Franz Schubert, 190 years gone

Franz Schubert, 190 years gone


norman lebrecht

November 20, 2018

At three o’clock in the afternoon of November 19, 1828, Franz Schubert turned to his brother Ferdinand and said ‘here, here is my end’.

No-one has ever come close to explaining the boundless miracle of Schubert’s melody, or the mystery of his character. Time for a big biography?


  • RW2013 says:

    Some miracles are better left unexplained.

  • Pianofortissimo says:

    Thank God “no-one has ever come close to explaining the boundless miracle of Schubert’s melody, or the mystery of his character.” There has been too much gobbledygook about Schubert, not least about some writers’ delusional phantasies about his sexual orientation. Leave the guy alone, and enjoy his music.

  • Rex Richards says:

    Wow! Is this recording available on CD?

    • RW2013 says:

      The first movement alone takes up 2 LP sides!

      • RODNEY GREENBERG says:

        No it doesn’t. The first movement ends at 24:43. Easily accommodated on one LP side. What has ruined this YouTube transfer is the clumsy philistine who allowed only three seconds pause before dubbing on the second movement. In a live recital the gap might be anything up to a minute, with Schubert’s spell hovering over the silence.

    • Dan Oren says:

      There are several recordings of this sonata with Richter

  • Geoff says:

    Richter’s recording is a piece of magic…

  • Ted says:

    Schubert is very nice, but he had a contemporary who is at least equally great: Carl Loewe. He wrote heroic ballads and odes, kind of like Wagner without the orchestra.

    Here are four samples of his different moods:





  • Bruce says:

    (a) I actually agree with RW2013 (which happens occasionally but still feels a little strange) and pFF. I totally understand the how-is-such-beauty-possible-among-the-ugliness-and-horror-of-human-existence fascination with his music, and of course we study its harmony, structure, etc; but “explain” it? Not possible. Not possible to explain while he was alive, either, just as Mozart was unexplainable.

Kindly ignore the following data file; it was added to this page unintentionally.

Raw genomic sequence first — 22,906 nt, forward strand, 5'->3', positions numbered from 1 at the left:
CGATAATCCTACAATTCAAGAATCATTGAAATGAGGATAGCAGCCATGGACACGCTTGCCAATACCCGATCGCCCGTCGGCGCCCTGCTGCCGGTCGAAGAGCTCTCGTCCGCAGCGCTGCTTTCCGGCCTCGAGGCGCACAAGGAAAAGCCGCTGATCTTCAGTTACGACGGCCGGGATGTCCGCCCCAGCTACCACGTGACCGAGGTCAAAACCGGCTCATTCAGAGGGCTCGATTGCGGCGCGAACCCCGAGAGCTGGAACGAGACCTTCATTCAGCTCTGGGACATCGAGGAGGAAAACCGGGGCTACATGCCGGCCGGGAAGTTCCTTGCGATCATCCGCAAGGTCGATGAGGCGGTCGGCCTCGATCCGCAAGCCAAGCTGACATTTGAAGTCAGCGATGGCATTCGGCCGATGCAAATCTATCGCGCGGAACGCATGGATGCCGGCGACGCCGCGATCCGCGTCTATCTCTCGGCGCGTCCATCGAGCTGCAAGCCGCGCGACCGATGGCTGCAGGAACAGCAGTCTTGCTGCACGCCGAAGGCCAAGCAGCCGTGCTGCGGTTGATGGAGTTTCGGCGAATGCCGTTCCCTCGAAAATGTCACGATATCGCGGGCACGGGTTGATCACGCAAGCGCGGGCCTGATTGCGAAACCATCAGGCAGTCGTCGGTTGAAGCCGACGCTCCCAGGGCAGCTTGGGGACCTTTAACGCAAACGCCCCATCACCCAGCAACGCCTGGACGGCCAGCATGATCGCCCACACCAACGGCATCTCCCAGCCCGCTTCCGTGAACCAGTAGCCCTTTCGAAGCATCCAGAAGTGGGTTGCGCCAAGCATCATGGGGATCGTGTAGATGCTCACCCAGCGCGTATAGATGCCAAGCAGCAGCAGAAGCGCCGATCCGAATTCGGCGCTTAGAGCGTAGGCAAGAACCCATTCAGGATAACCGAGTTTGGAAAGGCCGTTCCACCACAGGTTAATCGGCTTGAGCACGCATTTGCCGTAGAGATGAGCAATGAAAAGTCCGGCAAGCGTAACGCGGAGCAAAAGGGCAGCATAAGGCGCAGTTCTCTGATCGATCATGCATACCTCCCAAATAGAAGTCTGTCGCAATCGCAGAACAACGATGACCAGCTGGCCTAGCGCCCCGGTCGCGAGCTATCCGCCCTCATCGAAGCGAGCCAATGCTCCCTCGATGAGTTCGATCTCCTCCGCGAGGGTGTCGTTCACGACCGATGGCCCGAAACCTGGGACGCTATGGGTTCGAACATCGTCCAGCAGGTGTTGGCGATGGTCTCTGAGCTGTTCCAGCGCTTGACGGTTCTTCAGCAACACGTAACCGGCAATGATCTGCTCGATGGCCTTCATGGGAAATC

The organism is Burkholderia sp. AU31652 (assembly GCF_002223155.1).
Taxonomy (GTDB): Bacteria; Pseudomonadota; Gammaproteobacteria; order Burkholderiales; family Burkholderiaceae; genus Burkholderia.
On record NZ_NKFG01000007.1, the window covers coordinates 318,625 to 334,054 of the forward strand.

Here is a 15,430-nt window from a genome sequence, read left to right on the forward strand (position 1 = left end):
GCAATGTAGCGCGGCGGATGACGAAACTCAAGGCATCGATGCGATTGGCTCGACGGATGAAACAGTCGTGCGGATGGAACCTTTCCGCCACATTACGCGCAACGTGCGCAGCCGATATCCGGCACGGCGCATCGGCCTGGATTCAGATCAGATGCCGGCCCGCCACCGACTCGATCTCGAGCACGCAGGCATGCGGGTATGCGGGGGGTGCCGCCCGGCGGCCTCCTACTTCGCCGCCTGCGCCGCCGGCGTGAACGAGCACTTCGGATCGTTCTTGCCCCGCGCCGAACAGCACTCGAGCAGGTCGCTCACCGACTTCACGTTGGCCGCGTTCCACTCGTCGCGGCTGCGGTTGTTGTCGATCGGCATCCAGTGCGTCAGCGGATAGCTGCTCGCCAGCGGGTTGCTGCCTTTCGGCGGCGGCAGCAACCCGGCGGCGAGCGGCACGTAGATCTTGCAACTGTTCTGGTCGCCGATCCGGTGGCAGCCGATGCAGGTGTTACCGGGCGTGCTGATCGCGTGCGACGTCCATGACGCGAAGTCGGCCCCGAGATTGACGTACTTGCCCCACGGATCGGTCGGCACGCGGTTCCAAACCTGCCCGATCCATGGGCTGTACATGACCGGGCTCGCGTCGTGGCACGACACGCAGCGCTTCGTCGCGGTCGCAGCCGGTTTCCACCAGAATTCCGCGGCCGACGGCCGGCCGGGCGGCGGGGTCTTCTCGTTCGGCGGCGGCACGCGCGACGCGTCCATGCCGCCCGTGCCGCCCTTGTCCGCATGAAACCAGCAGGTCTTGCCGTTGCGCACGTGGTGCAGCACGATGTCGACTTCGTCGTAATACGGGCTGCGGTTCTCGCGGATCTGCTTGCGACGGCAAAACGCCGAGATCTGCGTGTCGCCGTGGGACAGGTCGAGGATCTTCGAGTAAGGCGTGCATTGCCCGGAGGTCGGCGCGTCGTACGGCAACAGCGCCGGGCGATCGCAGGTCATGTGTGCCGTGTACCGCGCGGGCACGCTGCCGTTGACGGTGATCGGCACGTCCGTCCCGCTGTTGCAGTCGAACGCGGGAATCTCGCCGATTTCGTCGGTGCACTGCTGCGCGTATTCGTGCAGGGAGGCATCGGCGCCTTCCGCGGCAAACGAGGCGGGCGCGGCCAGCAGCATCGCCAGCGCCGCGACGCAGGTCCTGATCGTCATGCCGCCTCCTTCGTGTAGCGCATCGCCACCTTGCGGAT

(b) At this point, any biography that attempted to “explain” Schubert would just boil down to the author seeking confirmation of his/ her biases or pet theories — which, even if they were true, still wouldn’t “explain” Schubert — and/ or look at his life through the lens of contemporary sociology, which also wouldn’t “explain” anything. All artists, and most “normal” people, feel some tension between their inner self and who/what society expects of them, whether it’s sexuality, religion, or joining the family law firm.

    (c) A “big biography” might be interesting & fun, but shouldn’t be expected to “explain” Schubert.

    • John Borstlap says:

      If only the ugly, the miserable, the mediocre and the evil of the world is seen and given serious consideration, and everything else is being left-out, yes – then artists like Schubert or Mozart or any artist who brings beauty and meaning into human life seems to be ‘inexplicable’. But such artists are the occasional tops of the perfectly normal way nature and life, including human life, tries to express beauty and meaning, everywhere in different degrees, and in spite of the ugliness of life and all the other things which are quite depressing. In the arts, we are only seeing the best as conspicuous expressions.

      Artists like Schubert are not the only ones adding to the beauty of the world, and human life, and civilization; there have been numerous. Only when a civilization is in decline and looses its spiritual component, any expression of artistic beauty and meaning – be it in the past or in the present – seems to be something entirely ‘unexpected’ and ‘abnormal’ and ‘mysterious’. It is the deafness, blindness and ignorance of most people creating the barriers for such attempts by nature to be realized.

      If someone like Schubert were alive today, he would be excommunicated and his work thrown in the wind, so we are very lucky that most of S’s music has, somehow, survived for posterity. And during his short life he was only appreciated as a lied composer, his other works as well-meant attempt, not more. Schumann discovered and had published S’s symphonies, which were ‘unexpected’ discoveries in the 1840s.

  • marc says:

    One of my favorite Schubert recordings in college was Richter playing the Op. 42 Sonata, saving it for the evening with lowered lights. It’s music from another world…

  • Sue Sonata Form says:

    I think the Richter posted here is too slow and lugubrious. Not to my taste. Try Kempff. Much better interpretation:

  • Spenser says:

    I would welcome a new, scholarly biography of Schubert.
    Is it perhaps too late in the day to convince Maynard Solomon to write it?
    Re: Richter – unsurpassable.
    Re: Carl Loewe – he’s wonderful, but sorry, Ted; I’m afraid he’s not as “at least equally great” as Schubert. There’s that little matter of the C Maj. String Quintet D. 956, among other things….

    • Mike Schachter says:

      But, as with Shakespeare, what new information is available and what new ideas are likely to emerge? I think he was an even greater loss than Mozart, he explored place in music that no-one else has done before or since.